I signed up for the Capital City Half Marathon the week following my 2:00:22 running of the Covenant Health Knoxville Half Marathon.  Given the hilly nature of east Tennessee, I figured I could run sub 2 on a flat course and finally put that goal to bed.

In any give half, 13.1 is rarely the distance from start to finish.  Between wide turns (very difficult to run the tangents even when thinking about it) and passing people along the way, I always seem to pick up an extra tenth of a mile or so along the way.

 I knew the 9:09 pace wouldn’t be good enough for that reason, and set the goal to run this race at a 9:00 pace. Going into the race I had no doubt I was physically ready to run a sub 2 race, but I was struggling mentally.  After all 9:00 is practically 8:59. 

And I don’t run distance races in the 8s! 

I became even more intimidated when I arrived at the race starting line.  My projected finishing time had landed me in corral B, while the slowest of racers would start in corral F.  The sizes of corrals C-F were the same size of corral A + B.  My projected race of 1:5X:XX would put me finishing with the top of racers.

I’m not a top racer!

The race organizers asked us to load into the corral at 7:40 for an 8:00 start.  Thankfully Jay and MIL were able to stand close by, and I spent most of the time dancing around and acting goofy in an effort to embarrass him.  I chatted with a couple of my fellow corral Bers, the Mayor addressed the crowd, then the Race Director spoke.

The National Anthem was preceded by Sweet Carolineand a moment of silence for the victims of the Boston Marathon bombing. I started to tear up, knowing how blessed I am to be a part of such a great community of runners.

With the sound of the gun we were off.  A lot of runners passed me in the first mile, and I told myself it was because I was in the wrong corral.  I didn’t deserve to be that far forward in the pack.

Mile 1 – 9:01

Along the course, we hit a few inclines to change up the flat terrain.  I certainly wouldn’t call them hills, but my body reacted to them as if they were.  I noticed on the incline portions I slowed, but didn’t gain any speed on the decline portions.

Mile 2 – 9:22

Throughout the race, the crowd never really thinned.  When the quarter marathoners split off, the roads seem to get narrower.  Passing was never easy and I was always surrounded by people.  The benefit to the large race was the amount of spectators along the roads. 

Mile 3 – 9:07

Early in the race, I started battling with my mind.  I saw my slow 2 mile pace and kept telling myself the pace wasn’t good enough to meet my goal.  Somehow I morphed it into ME not being good enough.  I settled into a comfortable pace, afraid of not being able to sustain more over the constant flat terrain.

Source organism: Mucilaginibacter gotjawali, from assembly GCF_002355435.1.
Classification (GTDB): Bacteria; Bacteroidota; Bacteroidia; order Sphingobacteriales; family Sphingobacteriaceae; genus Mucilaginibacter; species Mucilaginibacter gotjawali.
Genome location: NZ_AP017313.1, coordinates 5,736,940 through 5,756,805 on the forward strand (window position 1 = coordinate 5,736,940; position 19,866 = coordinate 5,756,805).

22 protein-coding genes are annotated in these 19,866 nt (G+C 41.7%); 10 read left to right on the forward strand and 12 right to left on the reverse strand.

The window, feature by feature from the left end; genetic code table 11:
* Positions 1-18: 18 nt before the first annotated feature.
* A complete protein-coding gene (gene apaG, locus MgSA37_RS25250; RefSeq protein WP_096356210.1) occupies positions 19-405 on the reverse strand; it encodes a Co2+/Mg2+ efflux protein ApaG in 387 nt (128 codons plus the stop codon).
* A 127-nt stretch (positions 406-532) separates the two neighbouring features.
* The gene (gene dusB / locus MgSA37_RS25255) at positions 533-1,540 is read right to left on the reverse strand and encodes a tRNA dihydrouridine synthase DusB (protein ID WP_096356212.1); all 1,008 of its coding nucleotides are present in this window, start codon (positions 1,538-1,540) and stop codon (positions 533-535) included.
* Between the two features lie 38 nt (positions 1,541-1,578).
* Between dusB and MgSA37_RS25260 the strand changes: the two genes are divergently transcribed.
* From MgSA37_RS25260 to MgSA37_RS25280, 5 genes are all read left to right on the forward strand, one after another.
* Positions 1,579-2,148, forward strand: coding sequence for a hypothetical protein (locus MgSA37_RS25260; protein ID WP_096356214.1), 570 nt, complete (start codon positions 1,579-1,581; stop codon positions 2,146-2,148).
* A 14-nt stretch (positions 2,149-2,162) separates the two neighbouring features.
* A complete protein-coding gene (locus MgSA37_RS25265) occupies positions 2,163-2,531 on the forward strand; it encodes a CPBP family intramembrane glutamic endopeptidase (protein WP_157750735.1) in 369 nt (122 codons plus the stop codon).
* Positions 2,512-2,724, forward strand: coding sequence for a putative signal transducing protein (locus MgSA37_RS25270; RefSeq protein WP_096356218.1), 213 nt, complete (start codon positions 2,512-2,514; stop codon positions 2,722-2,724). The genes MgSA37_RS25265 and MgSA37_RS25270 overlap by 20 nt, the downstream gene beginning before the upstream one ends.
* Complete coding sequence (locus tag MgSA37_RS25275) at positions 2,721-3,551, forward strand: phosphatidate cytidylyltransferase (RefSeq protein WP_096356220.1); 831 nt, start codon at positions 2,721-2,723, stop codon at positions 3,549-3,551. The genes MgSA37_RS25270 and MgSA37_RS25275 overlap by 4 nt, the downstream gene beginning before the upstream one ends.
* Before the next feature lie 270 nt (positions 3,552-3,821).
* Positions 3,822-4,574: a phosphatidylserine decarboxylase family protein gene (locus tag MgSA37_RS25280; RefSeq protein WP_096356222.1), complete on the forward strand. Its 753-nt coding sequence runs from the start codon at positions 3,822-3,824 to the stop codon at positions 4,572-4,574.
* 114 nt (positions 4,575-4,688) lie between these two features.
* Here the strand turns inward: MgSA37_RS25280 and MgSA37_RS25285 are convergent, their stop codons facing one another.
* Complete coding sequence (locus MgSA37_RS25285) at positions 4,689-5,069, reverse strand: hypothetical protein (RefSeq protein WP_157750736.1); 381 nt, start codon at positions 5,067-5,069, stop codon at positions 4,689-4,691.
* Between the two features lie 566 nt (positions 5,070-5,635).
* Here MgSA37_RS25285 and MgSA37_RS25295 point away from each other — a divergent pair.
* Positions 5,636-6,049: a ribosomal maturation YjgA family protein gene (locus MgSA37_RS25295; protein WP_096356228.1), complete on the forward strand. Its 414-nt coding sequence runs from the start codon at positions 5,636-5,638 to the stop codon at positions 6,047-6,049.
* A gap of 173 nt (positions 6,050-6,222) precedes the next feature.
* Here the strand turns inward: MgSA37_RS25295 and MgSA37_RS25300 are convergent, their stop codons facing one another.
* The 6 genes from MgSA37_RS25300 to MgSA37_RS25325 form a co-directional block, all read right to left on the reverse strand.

Mile 4 – 9:21

Mile 5 – 9:14

Mile 6 – 9:16

At this point I knew I was losing the battle in my mind and needed a distraction.  I turned my iPod on and tried to concentrate on running with the music.  My next few miles reflected the wisdom with that decision.

Mile 7 – 9:05

Mile 8 – 9:04

Mile 9 – 9:01

Jay and his mother were looking for me around the 8/9 mile point of the race.  Never has a girl be so happy to see her mother-in-law, and their cheers brought a smile to my face.  I waved at them and pushed on.  Around the next corner the wind was pretty strong.  I appreciated the coolness of the breeze, however, so I accepted it as the gift it was.

Mile 10 – 9:08

Mile 11 – 9:02

Mile 12 – 9:02

Mile 13 – 9:00

I had seen a “Boston strong” poster along the side of the course, and decided my final few miles would be for those who didn’t get to finish their race due to the bombings.  I pushed through to finish strong.  My efforts (and sharpie) were rewarded as I received several cheers-by-name in the final miles.

0.1/0.25 – {8:31}

With the finish line in site, I gave it one final push.  The closer I got to the clock, the more disappointed I became.

Garmin time: 2:00:47
Chip time: 2:00:52

Son of a Bitch, I tweeted while waiting in line for bottled water.  I grab my snack bag and filled it as I went down the finishing shoot.  The finish line was so crowded; we were corralled in all the way to the after party.

I was PISSED.  I wanted to yell, scream, and say ugly words, but there were too many children waiting around the finish line.  Jay knew I was upset and tried to tell me what a great job I did, but I wouldn’t listen.

I had come to Columbus to break 2 hours.  And I failed.  This race was a failure.  I was a failure.  I AM a failure. 

I really haven’t had a chance to scream, cry, and cuss like I wanted.  Jay rarely gets to visit with his family and I didn’t want to make the weekend all about me.  Intellectually, I know I shouldn’t be disappointed with this run – I barely trained, I didn’t push myself during the race and yet I still ran a 2 hour half marathon. On some level, I know how awesome that is.  Eventually I’ll get around to being proud of how far this former 2:44:5X half marathoner has come.

But for now, I’m pouting.  Pouting because I drove all that way for nothing.* Wasted 2 hours running.* Have a really cool medal and tech shirt that piss me off at the thought of them.

*Once again, intellectually I know this isn’t the case, but it’s how I feel.

My head beat me out of a sub 2 hour time.  I’m open to suggestions regarding mental training plans to keep this from happening again.

Finally, here are my stats from the race.  Not too shabby at all for a race I half-assed.

Overall: 2822/8107 (top 1/3)
Division: 195/863 (top 1/4)
Female: 1056/4722 (top 1/4)